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Childhood abuse increases risk of suicidal thoughts among adults

Roughly one-third of adults who were physically abused as children seriously consider suicide, study finds (Bigstock photo)

Adults who were physically abused during childhood are more likely than their non-abused peers to have suicidal thoughts, according to a new study from University of Toronto researchers.

The study, published online this month in the journal Suicide and Life-Threatening Behavior, found that approximately one-third of adults who were physically abused in childhood had seriously considered taking their own life.  These rates were five times higher than adults who were not physically abused in childhood. The findings suggest that children exposed to physical abuse may be at greater risk for suicidal behaviours in adulthood.

“This research provides important new knowledge about the enduring effects of abuse in childhood,” said lead author Esme Fuller-Thomson, Sandra Rotman Chair at University of Toronto’s Factor-Inwentash Faculty of Social Work and Department of Family and Community Medicine. “The findings have important clinical implications for healthcare providers, suggesting the need to screen for suicidal ideation among adults who have experienced childhood physical abuse and highlighting the importance of providing preventive treatment to childhood abuse survivors.”

Investigators examined gender specific differences among a sample of 6,642 adults, of whom 7.7 per cent reported that they had been physically abused before the age of 18. They found that a strong association between childhood physical abuse and subsequent suicidal behaviours remained even after taking into account other known risk factors, such as adverse childhood conditions, health behaviours and psycho-social stressors.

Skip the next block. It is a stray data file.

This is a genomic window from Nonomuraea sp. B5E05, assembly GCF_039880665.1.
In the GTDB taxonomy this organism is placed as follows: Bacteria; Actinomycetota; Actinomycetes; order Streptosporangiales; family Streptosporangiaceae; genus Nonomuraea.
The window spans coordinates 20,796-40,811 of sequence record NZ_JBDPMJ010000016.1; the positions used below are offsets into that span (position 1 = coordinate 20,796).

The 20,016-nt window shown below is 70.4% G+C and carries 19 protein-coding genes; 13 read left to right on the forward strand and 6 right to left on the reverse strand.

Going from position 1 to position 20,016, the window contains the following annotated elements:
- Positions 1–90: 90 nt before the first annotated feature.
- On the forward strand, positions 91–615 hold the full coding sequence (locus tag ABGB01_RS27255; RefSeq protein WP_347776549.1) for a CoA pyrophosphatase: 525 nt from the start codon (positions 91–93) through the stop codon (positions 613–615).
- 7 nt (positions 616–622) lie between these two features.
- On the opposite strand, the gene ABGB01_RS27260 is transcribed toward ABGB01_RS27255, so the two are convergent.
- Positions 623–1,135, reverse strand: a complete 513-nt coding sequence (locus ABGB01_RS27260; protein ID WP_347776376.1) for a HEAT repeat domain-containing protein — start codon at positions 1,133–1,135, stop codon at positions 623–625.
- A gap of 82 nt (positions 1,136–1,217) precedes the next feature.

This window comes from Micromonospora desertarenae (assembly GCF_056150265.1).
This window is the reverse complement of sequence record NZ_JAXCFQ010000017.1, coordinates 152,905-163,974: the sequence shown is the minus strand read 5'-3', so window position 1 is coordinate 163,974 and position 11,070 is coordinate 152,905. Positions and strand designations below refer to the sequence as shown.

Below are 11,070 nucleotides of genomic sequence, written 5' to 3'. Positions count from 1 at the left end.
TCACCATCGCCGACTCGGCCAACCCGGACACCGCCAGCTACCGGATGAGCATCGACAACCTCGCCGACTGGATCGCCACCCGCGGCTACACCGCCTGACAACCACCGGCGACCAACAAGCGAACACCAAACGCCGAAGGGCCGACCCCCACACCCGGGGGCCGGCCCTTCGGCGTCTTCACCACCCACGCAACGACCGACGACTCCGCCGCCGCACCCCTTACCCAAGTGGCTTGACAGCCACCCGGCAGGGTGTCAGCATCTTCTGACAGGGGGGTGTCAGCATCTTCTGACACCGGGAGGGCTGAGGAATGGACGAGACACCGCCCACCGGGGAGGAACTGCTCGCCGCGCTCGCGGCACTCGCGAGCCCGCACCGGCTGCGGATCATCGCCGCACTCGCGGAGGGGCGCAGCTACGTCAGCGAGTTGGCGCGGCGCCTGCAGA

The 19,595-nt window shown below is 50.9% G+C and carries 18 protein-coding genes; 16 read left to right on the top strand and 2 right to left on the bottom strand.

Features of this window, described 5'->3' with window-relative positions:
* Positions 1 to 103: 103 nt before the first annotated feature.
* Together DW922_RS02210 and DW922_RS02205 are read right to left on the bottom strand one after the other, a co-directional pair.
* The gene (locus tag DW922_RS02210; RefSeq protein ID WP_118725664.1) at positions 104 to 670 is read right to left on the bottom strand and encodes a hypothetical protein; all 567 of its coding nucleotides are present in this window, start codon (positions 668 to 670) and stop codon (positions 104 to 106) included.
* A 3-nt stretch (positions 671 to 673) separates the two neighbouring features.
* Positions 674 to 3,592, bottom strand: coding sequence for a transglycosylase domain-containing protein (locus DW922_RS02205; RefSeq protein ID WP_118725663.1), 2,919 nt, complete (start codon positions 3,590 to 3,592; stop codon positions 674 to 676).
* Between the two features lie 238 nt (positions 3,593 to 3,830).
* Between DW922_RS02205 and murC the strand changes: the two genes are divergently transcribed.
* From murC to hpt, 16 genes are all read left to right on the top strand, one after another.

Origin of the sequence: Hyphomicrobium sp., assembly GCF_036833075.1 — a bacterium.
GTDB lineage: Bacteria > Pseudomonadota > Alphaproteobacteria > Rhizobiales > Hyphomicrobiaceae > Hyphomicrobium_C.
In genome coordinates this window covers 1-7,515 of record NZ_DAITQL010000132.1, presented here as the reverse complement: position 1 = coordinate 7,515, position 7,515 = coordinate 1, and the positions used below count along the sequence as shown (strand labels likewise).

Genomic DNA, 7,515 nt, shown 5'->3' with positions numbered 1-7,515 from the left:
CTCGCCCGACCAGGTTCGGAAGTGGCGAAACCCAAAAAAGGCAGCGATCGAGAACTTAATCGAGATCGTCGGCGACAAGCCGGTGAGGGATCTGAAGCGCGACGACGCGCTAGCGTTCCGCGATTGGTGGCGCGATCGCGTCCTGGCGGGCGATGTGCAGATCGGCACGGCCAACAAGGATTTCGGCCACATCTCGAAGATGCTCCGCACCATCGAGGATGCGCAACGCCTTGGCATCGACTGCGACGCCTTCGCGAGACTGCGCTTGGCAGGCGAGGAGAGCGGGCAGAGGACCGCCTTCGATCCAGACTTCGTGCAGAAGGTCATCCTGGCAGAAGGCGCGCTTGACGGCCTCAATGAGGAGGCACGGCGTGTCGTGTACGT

“This study is unique in that it stratified all the analyses by gender,” Fuller-Thomson said. “This method revealed some gender-based variation in the degree to which controlling for different groups of factors attenuated the abuse–suicidal ideation relation.”

For example, adjusting for adverse childhood conditions reduced the association between abuse and suicidal thoughts to a greater extent for men than for women, while the reverse was true when controlling for psychosocial stressors and chronic illnesses. These findings underline the importance of using gender-specific analysis, Fuller-Thomson said.

The finding that the association between childhood physical abuse and suicidal ideation was strong and significant even when controlling for current mood and anxiety disorders and 12-month depression was surprising, given the close relationship between mental health and suicidality, said Fuller-Thomson.

Previous studies have theorized that habituation to high levels of pain and fear through childhood abuse may contribute to adults’ ability to inflict injury or harm on themselves. Recent research suggests suicide may have developmental origins relating to abuse – that physical or sexual abuse may lead to changes in the stress response in the brain which increase the risk of suicidal thoughts and behaviour.

“One important avenue for future research is to investigate the bio-psycho-social mechanisms through which childhood physical abuse may translate into suicidal behaviors,” said co-author Tobi Baker, a former graduate student at the University of Toronto.

To read the complete study visit: http://onlinelibrary.wiley.com/doi/10.1111/j.1943-278X.2012.00089.x/full

April 24, 2012

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